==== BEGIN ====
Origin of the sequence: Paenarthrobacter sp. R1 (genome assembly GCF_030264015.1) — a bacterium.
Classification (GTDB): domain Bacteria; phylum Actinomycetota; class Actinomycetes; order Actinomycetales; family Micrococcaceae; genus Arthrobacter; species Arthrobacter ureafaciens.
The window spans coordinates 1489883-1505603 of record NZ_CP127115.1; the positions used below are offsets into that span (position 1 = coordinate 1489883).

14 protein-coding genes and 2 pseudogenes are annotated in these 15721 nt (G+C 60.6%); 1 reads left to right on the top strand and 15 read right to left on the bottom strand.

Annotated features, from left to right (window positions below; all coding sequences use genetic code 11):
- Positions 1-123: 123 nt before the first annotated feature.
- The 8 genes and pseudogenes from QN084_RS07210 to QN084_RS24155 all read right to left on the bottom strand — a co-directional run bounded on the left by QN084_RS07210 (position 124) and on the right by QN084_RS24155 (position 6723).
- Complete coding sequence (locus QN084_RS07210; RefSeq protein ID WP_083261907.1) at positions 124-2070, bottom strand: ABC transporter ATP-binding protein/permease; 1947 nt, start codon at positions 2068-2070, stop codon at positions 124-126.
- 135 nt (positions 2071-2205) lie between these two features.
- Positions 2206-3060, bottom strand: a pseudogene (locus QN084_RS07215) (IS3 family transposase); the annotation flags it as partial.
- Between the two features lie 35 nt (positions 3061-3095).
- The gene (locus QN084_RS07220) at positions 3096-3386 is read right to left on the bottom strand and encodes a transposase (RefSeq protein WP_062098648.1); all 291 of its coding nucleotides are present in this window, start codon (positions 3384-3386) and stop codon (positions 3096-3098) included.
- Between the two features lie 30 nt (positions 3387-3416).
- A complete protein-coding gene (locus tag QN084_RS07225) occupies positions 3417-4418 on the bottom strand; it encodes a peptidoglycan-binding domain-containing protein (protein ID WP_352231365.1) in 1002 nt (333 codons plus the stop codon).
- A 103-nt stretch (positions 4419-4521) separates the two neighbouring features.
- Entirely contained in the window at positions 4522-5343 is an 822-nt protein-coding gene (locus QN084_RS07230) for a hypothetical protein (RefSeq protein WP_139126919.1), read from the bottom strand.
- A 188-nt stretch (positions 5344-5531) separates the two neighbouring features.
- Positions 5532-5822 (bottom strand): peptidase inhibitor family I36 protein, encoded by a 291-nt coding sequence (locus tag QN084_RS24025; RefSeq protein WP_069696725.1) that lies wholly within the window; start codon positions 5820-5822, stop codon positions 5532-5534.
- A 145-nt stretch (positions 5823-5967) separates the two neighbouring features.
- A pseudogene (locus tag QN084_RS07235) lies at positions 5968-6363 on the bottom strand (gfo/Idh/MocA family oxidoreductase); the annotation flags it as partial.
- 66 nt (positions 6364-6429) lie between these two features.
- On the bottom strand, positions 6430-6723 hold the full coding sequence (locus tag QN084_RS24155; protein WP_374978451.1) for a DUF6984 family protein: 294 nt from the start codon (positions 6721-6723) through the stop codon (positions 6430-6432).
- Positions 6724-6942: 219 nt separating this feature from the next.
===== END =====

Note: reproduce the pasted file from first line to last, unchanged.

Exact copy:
Origin of the sequence: Paenarthrobacter sp. R1 (genome assembly GCF_030264015.1) — a bacterium.
Classification (GTDB): domain Bacteria; phylum Actinomycetota; class Actinomycetes; order Actinomycetales; family Micrococcaceae; genus Arthrobacter; species Arthrobacter ureafaciens.
The window spans coordinates 1489883-1505603 of record NZ_CP127115.1; the positions used below are offsets into that span (position 1 = coordinate 1489883).

14 protein-coding genes and 2 pseudogenes are annotated in these 15721 nt (G+C 60.6%); 1 reads left to right on the top strand and 15 read right to left on the bottom strand.

Annotated features, from left to right (window positions below; all coding sequences use genetic code 11):
- Positions 1-123: 123 nt before the first annotated feature.
- The 8 genes and pseudogenes from QN084_RS07210 to QN084_RS24155 all read right to left on the bottom strand — a co-directional run bounded on the left by QN084_RS07210 (position 124) and on the right by QN084_RS24155 (position 6723).
- Complete coding sequence (locus QN084_RS07210; RefSeq protein ID WP_083261907.1) at positions 124-2070, bottom strand: ABC transporter ATP-binding protein/permease; 1947 nt, start codon at positions 2068-2070, stop codon at positions 124-126.
- 135 nt (positions 2071-2205) lie between these two features.
- Positions 2206-3060, bottom strand: a pseudogene (locus QN084_RS07215) (IS3 family transposase); the annotation flags it as partial.
- Between the two features lie 35 nt (positions 3061-3095).
- The gene (locus QN084_RS07220) at positions 3096-3386 is read right to left on the bottom strand and encodes a transposase (RefSeq protein WP_062098648.1); all 291 of its coding nucleotides are present in this window, start codon (positions 3384-3386) and stop codon (positions 3096-3098) included.
- Between the two features lie 30 nt (positions 3387-3416).
- A complete protein-coding gene (locus tag QN084_RS07225) occupies positions 3417-4418 on the bottom strand; it encodes a peptidoglycan-binding domain-containing protein (protein ID WP_352231365.1) in 1002 nt (333 codons plus the stop codon).
- A 103-nt stretch (positions 4419-4521) separates the two neighbouring features.
- Entirely contained in the window at positions 4522-5343 is an 822-nt protein-coding gene (locus QN084_RS07230) for a hypothetical protein (RefSeq protein WP_139126919.1), read from the bottom strand.
- A 188-nt stretch (positions 5344-5531) separates the two neighbouring features.
- Positions 5532-5822 (bottom strand): peptidase inhibitor family I36 protein, encoded by a 291-nt coding sequence (locus tag QN084_RS24025; RefSeq protein WP_069696725.1) that lies wholly within the window; start codon positions 5820-5822, stop codon positions 5532-5534.
- A 145-nt stretch (positions 5823-5967) separates the two neighbouring features.
- A pseudogene (locus tag QN084_RS07235) lies at positions 5968-6363 on the bottom strand (gfo/Idh/MocA family oxidoreductase); the annotation flags it as partial.
- 66 nt (positions 6364-6429) lie between these two features.
- On the bottom strand, positions 6430-6723 hold the full coding sequence (locus tag QN084_RS24155; protein WP_374978451.1) for a DUF6984 family protein: 294 nt from the start codon (positions 6721-6723) through the stop codon (positions 6430-6432).
- Positions 6724-6942: 219 nt separating this feature from the next.